I should explain that child care workers were part of the package deal for the facilities my grandparents rented for the reunions. Neither of my grandparents, but especially not my grandfather, had any real interest in spending time with grandchildren. His purpose in hosting the reunions was to have a platform from which to pontificate to his offspring and their spouses. Having children underfoot would have been counterproductive to his attempt to have the undivided attention of the adults. Child-care workers, euphemistically referred to as "counselors," supervised the children. They did the bare minimum in the way of providing structured activities for the children. Essentially they kept a constant head count to insure that no child wandered away. As long as no child disappeared, was seriously injured, or interrupted the adults, the "counselors" were considered to be doing their jobs.
Matthew ran past the guards ("counselors") and entered the lodge of the facility that was rented for the reunion, where the adults were gathered, to find my parents. "Baby Lexus is crying," Matthew told my parents. "The big kids are calling her 'Aborted Fetus.' " Most of the adults present laughed, according to my mom.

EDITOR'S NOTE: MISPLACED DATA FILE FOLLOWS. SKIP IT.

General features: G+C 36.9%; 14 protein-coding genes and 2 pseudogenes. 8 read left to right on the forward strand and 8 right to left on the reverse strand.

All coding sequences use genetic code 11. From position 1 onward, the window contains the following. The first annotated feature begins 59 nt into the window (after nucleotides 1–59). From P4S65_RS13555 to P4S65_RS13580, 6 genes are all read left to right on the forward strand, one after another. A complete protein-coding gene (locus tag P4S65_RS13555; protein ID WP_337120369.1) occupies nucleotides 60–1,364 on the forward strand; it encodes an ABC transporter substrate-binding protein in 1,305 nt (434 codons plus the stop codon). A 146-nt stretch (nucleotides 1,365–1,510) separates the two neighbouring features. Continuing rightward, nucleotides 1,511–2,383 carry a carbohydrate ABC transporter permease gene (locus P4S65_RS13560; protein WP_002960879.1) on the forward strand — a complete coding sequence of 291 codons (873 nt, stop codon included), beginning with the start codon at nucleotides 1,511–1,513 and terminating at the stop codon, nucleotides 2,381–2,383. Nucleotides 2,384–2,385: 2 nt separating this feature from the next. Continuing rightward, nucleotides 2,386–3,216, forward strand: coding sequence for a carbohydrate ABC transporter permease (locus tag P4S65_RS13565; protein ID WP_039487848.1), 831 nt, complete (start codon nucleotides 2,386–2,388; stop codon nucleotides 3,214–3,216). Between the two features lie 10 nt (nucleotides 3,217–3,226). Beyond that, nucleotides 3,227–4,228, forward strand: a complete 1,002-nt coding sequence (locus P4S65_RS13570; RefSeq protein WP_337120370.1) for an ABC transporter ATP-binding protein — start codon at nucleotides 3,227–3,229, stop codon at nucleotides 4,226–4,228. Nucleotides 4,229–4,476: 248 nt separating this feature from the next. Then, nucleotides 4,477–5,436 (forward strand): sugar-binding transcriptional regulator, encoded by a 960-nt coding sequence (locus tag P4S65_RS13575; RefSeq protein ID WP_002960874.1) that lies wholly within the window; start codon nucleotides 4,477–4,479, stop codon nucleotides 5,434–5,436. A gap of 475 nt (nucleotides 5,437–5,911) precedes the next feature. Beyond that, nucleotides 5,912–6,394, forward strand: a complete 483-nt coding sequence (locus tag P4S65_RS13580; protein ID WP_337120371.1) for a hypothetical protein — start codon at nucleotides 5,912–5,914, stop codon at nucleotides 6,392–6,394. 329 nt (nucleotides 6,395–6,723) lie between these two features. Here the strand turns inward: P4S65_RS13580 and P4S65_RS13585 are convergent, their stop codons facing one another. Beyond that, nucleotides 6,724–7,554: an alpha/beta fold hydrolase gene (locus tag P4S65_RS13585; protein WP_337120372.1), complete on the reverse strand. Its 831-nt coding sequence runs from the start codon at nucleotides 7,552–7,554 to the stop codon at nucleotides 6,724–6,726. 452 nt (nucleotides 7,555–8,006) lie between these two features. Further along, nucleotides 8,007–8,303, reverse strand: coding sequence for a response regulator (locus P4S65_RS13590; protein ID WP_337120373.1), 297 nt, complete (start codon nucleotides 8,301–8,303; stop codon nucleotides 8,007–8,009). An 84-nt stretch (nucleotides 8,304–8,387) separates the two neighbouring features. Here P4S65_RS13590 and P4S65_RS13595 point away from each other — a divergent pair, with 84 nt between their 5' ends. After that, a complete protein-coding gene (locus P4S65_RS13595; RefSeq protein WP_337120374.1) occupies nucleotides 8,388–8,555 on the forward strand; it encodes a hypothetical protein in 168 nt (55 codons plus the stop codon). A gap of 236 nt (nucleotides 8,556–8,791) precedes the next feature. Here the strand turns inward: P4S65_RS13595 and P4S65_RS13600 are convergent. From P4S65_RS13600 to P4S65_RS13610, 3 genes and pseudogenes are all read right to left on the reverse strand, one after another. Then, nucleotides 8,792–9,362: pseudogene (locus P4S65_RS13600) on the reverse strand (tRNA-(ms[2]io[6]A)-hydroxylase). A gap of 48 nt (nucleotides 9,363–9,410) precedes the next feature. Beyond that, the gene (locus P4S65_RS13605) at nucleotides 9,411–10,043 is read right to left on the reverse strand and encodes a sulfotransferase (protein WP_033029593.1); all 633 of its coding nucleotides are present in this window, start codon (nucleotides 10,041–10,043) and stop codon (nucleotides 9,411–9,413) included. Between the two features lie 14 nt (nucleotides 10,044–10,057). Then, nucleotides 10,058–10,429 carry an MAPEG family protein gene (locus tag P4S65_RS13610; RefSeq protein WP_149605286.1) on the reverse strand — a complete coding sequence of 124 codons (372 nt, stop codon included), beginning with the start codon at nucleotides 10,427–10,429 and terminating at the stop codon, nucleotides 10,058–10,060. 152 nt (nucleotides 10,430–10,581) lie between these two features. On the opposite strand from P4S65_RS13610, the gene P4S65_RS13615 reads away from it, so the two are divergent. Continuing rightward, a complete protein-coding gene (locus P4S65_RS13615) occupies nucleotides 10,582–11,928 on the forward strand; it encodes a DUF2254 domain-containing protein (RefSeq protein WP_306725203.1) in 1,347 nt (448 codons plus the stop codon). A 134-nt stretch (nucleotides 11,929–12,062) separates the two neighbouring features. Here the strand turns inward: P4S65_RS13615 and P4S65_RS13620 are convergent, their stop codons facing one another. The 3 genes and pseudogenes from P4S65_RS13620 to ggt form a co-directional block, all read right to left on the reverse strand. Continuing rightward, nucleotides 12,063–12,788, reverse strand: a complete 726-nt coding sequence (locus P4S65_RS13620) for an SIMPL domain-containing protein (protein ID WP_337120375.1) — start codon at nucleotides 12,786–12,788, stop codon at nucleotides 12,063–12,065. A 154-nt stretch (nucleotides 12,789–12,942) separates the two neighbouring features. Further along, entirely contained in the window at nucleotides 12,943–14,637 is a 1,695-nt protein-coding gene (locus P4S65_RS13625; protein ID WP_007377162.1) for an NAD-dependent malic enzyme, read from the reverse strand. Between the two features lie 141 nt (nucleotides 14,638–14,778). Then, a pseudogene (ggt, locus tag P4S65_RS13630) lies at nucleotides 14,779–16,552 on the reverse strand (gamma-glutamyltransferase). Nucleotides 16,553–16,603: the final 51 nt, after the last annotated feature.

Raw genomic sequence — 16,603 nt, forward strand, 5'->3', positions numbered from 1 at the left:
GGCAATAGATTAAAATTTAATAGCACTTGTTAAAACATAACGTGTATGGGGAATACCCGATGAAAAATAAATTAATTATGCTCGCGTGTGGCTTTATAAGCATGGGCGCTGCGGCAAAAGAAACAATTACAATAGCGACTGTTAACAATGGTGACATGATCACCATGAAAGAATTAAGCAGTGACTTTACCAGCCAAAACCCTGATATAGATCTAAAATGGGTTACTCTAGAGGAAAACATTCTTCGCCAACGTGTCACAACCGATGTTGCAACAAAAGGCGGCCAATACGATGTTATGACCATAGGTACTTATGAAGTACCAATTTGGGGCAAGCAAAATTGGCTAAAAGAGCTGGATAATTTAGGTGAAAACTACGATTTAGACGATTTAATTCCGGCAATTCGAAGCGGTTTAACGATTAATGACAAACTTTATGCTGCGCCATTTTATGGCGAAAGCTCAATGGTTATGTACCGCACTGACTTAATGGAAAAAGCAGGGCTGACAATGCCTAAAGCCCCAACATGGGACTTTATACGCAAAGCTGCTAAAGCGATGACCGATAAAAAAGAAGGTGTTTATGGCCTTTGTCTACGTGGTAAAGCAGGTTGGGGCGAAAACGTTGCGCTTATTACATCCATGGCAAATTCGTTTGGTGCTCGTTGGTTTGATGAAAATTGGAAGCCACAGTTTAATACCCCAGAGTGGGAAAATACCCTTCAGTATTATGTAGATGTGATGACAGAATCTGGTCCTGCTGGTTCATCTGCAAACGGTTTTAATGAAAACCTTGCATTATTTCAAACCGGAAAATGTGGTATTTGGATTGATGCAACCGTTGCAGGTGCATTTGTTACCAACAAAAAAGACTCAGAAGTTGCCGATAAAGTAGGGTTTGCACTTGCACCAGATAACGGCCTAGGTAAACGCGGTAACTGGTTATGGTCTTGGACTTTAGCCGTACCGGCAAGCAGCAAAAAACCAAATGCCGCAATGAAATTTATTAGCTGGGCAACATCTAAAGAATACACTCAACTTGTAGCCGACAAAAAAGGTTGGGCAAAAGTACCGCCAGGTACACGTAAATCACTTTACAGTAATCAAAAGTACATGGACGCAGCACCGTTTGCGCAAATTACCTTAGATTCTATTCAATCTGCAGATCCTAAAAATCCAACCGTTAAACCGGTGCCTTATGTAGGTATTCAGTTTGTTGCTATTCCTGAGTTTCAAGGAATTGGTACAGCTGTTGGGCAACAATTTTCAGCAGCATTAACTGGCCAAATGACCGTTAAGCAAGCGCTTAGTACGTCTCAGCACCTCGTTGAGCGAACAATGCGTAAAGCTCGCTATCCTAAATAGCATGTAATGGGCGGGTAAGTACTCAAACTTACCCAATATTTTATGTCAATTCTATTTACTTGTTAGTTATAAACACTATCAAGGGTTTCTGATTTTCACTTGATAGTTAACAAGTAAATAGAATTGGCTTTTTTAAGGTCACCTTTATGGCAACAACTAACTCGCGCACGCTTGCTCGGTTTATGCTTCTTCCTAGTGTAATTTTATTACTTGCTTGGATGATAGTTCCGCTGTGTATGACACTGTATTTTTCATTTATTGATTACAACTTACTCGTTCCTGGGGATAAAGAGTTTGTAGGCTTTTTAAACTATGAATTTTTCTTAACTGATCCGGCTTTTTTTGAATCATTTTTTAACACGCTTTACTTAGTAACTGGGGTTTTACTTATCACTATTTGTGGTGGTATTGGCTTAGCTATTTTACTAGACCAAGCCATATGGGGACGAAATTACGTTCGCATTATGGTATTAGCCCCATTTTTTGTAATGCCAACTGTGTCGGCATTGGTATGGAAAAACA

My mom ran down to the playground area, where she found me encircled by a group of older cousins calling out "Aborted Fetus" at me as I knelt in the dirt, sobbing. The "counselors" stood by as though it was an everyday occurrence. My mom grabbed me, calling out "You should all be ashamed of yourselves!" as she carried me upstairs to our room to pack. My cousins Rilene and Marthalette followed my mother, explaining that it was only a game. "Does Alexis look as though she's having fun playing your game?" she spat at them as she slammed the door of our family's hotel room in their faces.